From your experience, what have been the main differences between the two countries in terms of studies?

On average, there is a lot more weekly structure in coursework in the US than Portugal. There may be more meetings (lecture, recitation, office hours) per week, and more weekly assignments than I have experienced in coursework in Portugal. The grading scale is also something to get used to. Someone from the US who is used to getting 90% or more in a course or on any particular assignment will be surprised when they receive a 17 or 18 out of 20, and the fact that it is very rare to receive a 20/20 on any grade.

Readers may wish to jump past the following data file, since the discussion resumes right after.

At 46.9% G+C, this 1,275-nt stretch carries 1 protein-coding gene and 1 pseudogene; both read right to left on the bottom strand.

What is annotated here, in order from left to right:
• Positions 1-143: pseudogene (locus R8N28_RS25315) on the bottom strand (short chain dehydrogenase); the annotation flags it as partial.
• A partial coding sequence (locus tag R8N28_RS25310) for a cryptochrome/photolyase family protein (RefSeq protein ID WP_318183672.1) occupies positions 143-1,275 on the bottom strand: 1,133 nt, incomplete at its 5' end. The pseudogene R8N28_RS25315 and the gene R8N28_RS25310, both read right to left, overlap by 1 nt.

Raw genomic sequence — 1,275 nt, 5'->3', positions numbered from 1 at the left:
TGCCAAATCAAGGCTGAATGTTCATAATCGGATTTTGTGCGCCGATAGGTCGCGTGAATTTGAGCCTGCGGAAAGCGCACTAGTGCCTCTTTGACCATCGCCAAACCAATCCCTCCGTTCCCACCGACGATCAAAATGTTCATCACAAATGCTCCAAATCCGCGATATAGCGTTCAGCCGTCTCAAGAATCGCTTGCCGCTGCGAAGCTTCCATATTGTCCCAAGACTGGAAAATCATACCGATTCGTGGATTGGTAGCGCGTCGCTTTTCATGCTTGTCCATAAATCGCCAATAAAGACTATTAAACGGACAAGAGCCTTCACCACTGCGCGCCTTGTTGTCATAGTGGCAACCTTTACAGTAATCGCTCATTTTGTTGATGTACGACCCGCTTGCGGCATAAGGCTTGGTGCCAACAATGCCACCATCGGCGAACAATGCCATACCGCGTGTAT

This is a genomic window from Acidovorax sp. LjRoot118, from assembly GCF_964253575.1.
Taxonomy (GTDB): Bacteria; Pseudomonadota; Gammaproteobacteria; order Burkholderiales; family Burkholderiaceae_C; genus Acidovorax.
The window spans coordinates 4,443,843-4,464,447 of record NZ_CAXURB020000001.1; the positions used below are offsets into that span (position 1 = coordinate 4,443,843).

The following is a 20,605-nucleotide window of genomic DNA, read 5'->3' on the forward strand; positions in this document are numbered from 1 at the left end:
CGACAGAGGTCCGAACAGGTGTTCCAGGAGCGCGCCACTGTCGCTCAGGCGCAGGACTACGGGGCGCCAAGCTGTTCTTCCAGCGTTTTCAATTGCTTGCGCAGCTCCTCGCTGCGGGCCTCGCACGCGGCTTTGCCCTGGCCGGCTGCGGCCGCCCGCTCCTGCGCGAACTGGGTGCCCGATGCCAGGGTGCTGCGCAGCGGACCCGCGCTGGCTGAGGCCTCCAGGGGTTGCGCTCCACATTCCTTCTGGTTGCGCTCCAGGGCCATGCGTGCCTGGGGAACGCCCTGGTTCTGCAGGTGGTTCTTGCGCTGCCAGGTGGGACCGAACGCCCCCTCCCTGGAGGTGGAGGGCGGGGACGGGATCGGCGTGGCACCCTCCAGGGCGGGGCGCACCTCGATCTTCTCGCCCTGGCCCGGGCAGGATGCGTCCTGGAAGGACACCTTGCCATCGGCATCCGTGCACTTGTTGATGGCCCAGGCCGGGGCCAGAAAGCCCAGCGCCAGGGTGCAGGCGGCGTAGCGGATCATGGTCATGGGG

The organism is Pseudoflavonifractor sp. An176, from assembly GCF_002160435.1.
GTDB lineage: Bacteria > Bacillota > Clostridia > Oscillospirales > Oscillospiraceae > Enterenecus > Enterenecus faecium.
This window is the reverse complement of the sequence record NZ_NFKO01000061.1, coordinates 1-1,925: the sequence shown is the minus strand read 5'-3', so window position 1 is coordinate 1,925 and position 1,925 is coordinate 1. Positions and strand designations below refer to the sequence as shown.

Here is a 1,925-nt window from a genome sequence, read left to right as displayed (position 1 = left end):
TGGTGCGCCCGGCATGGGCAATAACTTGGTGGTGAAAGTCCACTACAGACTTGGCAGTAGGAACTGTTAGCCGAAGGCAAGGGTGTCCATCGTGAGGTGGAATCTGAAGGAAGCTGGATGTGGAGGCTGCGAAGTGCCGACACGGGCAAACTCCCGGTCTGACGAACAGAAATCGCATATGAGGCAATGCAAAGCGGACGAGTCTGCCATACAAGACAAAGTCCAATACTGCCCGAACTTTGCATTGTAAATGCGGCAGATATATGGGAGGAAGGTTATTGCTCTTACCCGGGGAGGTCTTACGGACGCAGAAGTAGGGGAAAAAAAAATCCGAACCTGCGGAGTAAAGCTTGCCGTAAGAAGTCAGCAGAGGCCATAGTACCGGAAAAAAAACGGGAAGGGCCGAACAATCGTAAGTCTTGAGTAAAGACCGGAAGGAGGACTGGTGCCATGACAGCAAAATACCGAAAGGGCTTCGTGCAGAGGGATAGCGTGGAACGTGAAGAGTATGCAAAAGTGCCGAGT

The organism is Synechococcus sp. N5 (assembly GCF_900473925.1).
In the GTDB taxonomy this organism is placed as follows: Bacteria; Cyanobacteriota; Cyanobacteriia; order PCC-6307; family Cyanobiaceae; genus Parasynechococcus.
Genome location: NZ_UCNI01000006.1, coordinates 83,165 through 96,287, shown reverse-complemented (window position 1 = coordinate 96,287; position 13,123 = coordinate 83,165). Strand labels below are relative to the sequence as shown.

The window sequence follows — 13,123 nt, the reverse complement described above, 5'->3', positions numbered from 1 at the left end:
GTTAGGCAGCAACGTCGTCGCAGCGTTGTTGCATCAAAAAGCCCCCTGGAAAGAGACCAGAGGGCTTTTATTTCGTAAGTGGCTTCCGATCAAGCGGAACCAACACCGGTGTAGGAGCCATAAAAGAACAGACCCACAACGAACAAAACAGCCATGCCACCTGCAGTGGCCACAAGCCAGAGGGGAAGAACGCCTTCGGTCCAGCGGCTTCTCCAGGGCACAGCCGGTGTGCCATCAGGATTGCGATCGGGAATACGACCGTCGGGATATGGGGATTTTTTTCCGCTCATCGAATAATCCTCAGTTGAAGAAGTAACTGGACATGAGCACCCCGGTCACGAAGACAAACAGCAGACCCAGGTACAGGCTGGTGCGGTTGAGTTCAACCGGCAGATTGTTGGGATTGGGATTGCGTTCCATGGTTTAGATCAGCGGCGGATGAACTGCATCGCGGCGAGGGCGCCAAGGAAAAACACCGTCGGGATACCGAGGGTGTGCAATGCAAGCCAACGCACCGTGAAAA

And in personal terms, how is this experience of studying in two such different contexts?

When I started my Ph.D. I had already stayed for almost two years in Lisbon, both studying and working, so I was already quite used to the experiences that come with living in Lisbon. I grew up in the suburbs of Chicago, and lived for several years in Chicago, so I was also used to living in an urban US city like Pittsburgh. For me, the thing that sets this experience apart is that one may relocate often between Portugal and the US. That has been the most unique aspect of this experience for me. Regular relocating makes you more resilient to change.

Regarding your supervisors, were they supportive throughout your degree?